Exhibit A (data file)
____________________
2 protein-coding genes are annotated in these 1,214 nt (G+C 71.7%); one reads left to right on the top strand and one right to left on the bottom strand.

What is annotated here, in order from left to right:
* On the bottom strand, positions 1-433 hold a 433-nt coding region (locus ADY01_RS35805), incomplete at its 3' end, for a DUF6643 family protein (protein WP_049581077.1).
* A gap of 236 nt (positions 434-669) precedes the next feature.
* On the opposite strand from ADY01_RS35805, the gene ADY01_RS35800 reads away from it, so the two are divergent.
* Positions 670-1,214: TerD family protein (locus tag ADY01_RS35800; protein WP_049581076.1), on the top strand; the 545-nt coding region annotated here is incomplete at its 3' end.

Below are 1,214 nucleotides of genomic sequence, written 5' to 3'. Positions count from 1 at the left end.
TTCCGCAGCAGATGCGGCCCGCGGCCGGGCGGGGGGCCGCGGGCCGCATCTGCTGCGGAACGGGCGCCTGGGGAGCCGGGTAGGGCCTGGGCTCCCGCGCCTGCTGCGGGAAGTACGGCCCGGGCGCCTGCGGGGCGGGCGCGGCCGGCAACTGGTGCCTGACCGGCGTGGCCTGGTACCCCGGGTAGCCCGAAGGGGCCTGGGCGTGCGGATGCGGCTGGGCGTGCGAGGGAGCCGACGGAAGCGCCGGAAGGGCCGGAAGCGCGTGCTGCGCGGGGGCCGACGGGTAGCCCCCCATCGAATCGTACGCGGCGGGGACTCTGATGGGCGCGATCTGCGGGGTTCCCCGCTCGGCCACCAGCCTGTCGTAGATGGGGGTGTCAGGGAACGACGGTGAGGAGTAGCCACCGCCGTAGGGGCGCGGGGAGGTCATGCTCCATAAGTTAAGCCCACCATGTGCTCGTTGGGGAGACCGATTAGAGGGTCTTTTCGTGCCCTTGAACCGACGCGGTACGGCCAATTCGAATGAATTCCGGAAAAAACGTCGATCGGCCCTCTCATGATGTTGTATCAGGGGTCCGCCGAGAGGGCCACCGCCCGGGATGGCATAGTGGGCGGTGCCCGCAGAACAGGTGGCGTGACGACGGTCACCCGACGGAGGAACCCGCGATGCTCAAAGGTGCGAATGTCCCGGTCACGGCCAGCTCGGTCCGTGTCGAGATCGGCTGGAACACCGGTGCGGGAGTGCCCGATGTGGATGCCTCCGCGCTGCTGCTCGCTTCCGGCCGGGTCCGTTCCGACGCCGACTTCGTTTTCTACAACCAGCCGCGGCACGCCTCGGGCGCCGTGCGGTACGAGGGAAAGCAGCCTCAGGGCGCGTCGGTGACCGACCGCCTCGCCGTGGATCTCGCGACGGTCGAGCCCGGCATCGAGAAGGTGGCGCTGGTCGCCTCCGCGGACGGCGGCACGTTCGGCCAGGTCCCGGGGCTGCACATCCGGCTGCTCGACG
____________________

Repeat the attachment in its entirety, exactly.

2 protein-coding genes are annotated in these 1,214 nt (G+C 71.7%); one reads left to right on the top strand and one right to left on the bottom strand.

What is annotated here, in order from left to right:
* On the bottom strand, positions 1-433 hold a 433-nt coding region (locus ADY01_RS35805), incomplete at its 3' end, for a DUF6643 family protein (protein WP_049581077.1).
* A gap of 236 nt (positions 434-669) precedes the next feature.
* On the opposite strand from ADY01_RS35805, the gene ADY01_RS35800 reads away from it, so the two are divergent.
* Positions 670-1,214: TerD family protein (locus tag ADY01_RS35800; protein WP_049581076.1), on the top strand; the 545-nt coding region annotated here is incomplete at its 3' end.

Below are 1,214 nucleotides of genomic sequence, written 5' to 3'. Positions count from 1 at the left end.
TTCCGCAGCAGATGCGGCCCGCGGCCGGGCGGGGGGCCGCGGGCCGCATCTGCTGCGGAACGGGCGCCTGGGGAGCCGGGTAGGGCCTGGGCTCCCGCGCCTGCTGCGGGAAGTACGGCCCGGGCGCCTGCGGGGCGGGCGCGGCCGGCAACTGGTGCCTGACCGGCGTGGCCTGGTACCCCGGGTAGCCCGAAGGGGCCTGGGCGTGCGGATGCGGCTGGGCGTGCGAGGGAGCCGACGGAAGCGCCGGAAGGGCCGGAAGCGCGTGCTGCGCGGGGGCCGACGGGTAGCCCCCCATCGAATCGTACGCGGCGGGGACTCTGATGGGCGCGATCTGCGGGGTTCCCCGCTCGGCCACCAGCCTGTCGTAGATGGGGGTGTCAGGGAACGACGGTGAGGAGTAGCCACCGCCGTAGGGGCGCGGGGAGGTCATGCTCCATAAGTTAAGCCCACCATGTGCTCGTTGGGGAGACCGATTAGAGGGTCTTTTCGTGCCCTTGAACCGACGCGGTACGGCCAATTCGAATGAATTCCGGAAAAAACGTCGATCGGCCCTCTCATGATGTTGTATCAGGGGTCCGCCGAGAGGGCCACCGCCCGGGATGGCATAGTGGGCGGTGCCCGCAGAACAGGTGGCGTGACGACGGTCACCCGACGGAGGAACCCGCGATGCTCAAAGGTGCGAATGTCCCGGTCACGGCCAGCTCGGTCCGTGTCGAGATCGGCTGGAACACCGGTGCGGGAGTGCCCGATGTGGATGCCTCCGCGCTGCTGCTCGCTTCCGGCCGGGTCCGTTCCGACGCCGACTTCGTTTTCTACAACCAGCCGCGGCACGCCTCGGGCGCCGTGCGGTACGAGGGAAAGCAGCCTCAGGGCGCGTCGGTGACCGACCGCCTCGCCGTGGATCTCGCGACGGTCGAGCCCGGCATCGAGAAGGTGGCGCTGGTCGCCTCCGCGGACGGCGGCACGTTCGGCCAGGTCCCGGGGCTGCACATCCGGCTGCTCGACG